Most algorithms for retrieving algal biomass are based on estimates of chlorophyll a concentrations (ugr/L), as determined from reflectance bands or indices obtained using optical sensors.


  1. The Surface Algal Bloom Index (SABI) for Landsat, Sentinel-2 and the Rededge Micasense (drone-mounted) (for chloropyll a primarily)
  2. A two band model (TWM; red and near infrared) for retrieving chlorophyll a concentration.
  3. A three band model (TBM) for Landsat and Sentinel-2.
  4. The blue and green channels to define two ranges of Chlorophyll a (Rededge Micasense only).

Further details can be found in Castro et al. (2020).

The Surface Algal Bloom Index (SABI) can be calculated using a) the Landsat Operational Land Imager (OLI) and (B5-B4)/(B2+B3), b) the Sentinel-2 Multi-Spectral Imagery (B8A-B4)/(B2+B3) and also c) the Rededge Micasense (B4-B3)/(B1+B2), which is a drone-based sensor.

Bands, wavelength regions associated with the Landsat 8 Operational Land Imager (OLI), the Sentinel-2 Multi-Spectral Imager and the Rededge Micasense.

Optimal band ratio modelling (OBM) primarily uses the absorption trough or scattering peak of a pigment of interest. The optimal band ratio needs to be determined specifically for each water body where a correlation is obtained (Gitelson et al. 2008)

Two-band models (TWM) utilise the PC absorption at two different wavelengths λ1 and λ2. λ1 represents the PC absorption band and λ2 the PC fluorescence band. To predict PC, Schalles and Yacobi (2000) proposed wavelengths 625 and 650 for λ1 and λ2 respectively. Simis et al. (2005) proposed the wavelengths 709 (Near infrared – NIR) and 625 for λ1 and λ2 respectively.

Three-band models (TBM) have been developed for Chl-a estimation from both vegetation and turbid inland waters but  its effectiveness has been shown by Hunter et al. (2008). λ1 is selected to be in the spectral region so that Rrs(λ1) is maximally sensitive to specific pigment absorption (aph), λ2 in the spectral region such that Rrs (λ2) is minimally sensitive to aph, and simultaneously absorptions of other constituents are almost equal to that at λ1. As a result, Rrs(λ1) − Rrs(λ2) is associated with aph(λ1). However, this expression is still affected by the backscattering bb. A third band is required to accommodate the backscattering bb where a(λ3)≈aw and a(λ3)≪bb (Gitelson et al., 2008). The wavelength selection for the three bands is commonly carried out by an iteration process, which has been detailed in Gitelson et al. (2008).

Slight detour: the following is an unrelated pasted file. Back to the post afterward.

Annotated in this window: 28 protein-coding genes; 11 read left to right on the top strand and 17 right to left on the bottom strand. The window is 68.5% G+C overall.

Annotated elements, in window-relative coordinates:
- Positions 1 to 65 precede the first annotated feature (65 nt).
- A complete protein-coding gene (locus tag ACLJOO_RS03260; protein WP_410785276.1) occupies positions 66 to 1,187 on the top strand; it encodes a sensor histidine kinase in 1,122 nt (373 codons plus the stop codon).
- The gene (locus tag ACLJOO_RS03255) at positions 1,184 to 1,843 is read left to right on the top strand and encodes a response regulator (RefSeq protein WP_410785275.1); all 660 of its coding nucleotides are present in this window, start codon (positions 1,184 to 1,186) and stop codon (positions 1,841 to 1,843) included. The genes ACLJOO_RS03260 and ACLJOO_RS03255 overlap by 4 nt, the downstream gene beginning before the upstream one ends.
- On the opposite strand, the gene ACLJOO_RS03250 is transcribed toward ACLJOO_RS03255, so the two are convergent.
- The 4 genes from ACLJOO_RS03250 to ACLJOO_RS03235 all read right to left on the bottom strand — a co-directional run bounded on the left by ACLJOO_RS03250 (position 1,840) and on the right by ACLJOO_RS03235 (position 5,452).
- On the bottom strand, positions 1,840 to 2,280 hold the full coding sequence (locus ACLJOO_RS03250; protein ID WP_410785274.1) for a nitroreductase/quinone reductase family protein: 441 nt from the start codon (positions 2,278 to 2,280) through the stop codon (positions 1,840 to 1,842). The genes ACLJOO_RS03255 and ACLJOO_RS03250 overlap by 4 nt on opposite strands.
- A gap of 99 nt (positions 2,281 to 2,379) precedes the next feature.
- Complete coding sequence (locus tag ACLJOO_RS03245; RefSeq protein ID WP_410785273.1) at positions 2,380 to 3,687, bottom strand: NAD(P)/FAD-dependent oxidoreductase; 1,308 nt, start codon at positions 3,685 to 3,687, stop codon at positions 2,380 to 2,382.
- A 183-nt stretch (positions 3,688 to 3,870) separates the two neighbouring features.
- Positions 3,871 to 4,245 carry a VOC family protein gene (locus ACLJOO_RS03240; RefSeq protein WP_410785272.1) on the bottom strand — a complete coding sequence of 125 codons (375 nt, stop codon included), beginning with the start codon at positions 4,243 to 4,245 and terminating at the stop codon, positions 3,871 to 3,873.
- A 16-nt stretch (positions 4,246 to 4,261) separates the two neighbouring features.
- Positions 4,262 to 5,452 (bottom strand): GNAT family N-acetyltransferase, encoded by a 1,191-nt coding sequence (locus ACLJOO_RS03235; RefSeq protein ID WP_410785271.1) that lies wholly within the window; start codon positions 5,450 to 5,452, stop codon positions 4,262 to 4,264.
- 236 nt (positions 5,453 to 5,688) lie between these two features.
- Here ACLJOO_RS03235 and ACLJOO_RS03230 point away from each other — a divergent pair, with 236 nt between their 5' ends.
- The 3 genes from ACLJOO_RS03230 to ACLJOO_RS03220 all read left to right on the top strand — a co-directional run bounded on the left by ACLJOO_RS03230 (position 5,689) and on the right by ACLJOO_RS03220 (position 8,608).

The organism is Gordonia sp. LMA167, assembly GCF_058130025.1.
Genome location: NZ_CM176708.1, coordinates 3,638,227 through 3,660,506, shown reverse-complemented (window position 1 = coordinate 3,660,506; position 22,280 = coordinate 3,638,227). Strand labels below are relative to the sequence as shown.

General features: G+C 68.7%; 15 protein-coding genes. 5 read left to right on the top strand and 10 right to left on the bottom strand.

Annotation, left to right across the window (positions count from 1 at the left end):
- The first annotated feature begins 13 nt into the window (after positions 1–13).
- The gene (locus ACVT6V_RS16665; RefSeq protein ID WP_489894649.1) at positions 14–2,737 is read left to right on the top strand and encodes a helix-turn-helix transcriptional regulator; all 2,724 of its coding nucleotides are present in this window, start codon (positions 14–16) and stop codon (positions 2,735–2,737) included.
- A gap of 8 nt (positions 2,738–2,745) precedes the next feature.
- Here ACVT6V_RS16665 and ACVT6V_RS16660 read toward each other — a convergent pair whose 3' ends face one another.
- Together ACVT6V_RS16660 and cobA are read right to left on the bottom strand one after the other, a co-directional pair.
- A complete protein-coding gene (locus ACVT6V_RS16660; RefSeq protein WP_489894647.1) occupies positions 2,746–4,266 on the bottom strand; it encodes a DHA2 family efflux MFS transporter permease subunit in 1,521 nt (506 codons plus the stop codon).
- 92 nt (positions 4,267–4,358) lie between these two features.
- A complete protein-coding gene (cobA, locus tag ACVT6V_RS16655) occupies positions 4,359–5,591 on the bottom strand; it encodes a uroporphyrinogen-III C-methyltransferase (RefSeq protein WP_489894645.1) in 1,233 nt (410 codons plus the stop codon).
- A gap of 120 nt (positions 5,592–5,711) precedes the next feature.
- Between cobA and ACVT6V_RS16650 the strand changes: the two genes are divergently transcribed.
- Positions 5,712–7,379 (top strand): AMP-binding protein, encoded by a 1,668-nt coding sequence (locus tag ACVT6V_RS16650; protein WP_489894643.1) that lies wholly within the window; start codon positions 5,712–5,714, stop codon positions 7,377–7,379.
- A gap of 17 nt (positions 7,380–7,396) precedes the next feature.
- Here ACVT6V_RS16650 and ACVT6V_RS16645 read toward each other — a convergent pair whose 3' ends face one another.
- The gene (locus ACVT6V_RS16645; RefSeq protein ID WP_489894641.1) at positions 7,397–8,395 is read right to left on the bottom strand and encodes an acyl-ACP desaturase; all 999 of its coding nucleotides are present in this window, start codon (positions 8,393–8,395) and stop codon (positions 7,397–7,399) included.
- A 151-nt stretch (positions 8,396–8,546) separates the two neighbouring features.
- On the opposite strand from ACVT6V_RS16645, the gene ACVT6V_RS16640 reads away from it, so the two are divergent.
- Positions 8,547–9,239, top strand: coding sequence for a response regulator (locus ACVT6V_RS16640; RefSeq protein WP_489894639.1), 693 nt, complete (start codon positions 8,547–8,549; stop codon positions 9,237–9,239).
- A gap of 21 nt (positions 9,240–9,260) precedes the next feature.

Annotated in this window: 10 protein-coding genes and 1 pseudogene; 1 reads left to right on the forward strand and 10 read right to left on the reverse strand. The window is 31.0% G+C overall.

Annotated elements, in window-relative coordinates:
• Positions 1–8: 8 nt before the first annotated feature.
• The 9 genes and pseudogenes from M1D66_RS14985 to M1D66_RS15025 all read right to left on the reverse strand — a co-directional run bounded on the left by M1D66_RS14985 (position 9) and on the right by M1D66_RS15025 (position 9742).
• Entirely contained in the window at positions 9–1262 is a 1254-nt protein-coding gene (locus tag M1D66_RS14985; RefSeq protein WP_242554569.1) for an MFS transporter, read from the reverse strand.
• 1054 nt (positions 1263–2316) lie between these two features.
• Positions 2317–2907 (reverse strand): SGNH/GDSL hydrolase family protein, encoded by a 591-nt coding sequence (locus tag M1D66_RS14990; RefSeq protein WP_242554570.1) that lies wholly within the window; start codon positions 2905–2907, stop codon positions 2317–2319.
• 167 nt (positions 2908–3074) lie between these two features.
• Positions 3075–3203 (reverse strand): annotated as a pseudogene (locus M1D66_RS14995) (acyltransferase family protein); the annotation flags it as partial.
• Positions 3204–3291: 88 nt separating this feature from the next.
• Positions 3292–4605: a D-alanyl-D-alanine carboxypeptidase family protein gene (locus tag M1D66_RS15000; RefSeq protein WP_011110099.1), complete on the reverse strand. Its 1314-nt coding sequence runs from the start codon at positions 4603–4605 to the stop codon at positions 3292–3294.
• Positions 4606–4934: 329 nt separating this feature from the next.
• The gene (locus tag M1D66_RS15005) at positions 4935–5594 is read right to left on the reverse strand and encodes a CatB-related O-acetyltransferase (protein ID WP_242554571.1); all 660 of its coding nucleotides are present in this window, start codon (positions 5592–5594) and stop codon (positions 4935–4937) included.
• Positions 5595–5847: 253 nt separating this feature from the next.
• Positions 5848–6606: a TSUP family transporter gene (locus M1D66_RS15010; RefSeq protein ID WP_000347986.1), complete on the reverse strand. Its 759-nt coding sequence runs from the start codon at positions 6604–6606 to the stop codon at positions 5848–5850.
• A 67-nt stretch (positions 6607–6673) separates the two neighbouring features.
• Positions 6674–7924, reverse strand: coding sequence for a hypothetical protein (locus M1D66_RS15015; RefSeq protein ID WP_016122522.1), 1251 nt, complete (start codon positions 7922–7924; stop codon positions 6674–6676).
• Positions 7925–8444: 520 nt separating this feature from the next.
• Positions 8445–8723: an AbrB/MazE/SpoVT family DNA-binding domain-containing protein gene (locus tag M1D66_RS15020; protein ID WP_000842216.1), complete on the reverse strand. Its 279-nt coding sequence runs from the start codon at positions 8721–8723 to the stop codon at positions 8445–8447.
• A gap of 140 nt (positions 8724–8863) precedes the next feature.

Castro, C. C., Gomez, J. A. D., Martin, J. D., Sanchez, B. A. H., Arango, J. L. C., Tuya, F. A. C., & Diaz-Varela, R. (2020). An UAV and Satellite Multispectral Data Approach to Monitor Water Quality in Small Reservoirs. MDPI Remote Sensing, 12(9), 1–33.

Gitelson, A. A., Laorawat, S., Keydan, G. P., & Vonshak, A. (1995). Optical Properties of Dense Algal Cultures Outdoors and Their Application To Remote Estimation of Biomass and Pigment Concentration in Spirulina Platensis (Cyanobacteria). Journal of Phycology, 31(5), 828–834. 

Hunter, P. D., Tyler, A. N., Carvalho, L., Codd, G. A., & Maberly, S. C. (2010). Hyperspectral remote sensing of cyanobacterial pigments as indicators for cell populations and toxins in eutrophic lakes. Remote Sensing of Environment, 114(11), 2705–2718. 

Schalles, J. F., & Yacobi, Y. Z. (2000). Remote detection and seasonal patterns of phycocyanin, carotenoid and chlorophyll pigments in eutrophic waters. Ergebnisse Der Limnologie, 55(October), 153–168.

Simis, S. G. H., Peters, S. W. M., & Gons, H. J. (2005). Remote sensing of the cyanobacterial pigment phycocyanin in turbid inland water. Limnology and Oceanography, 50(1), 237–245.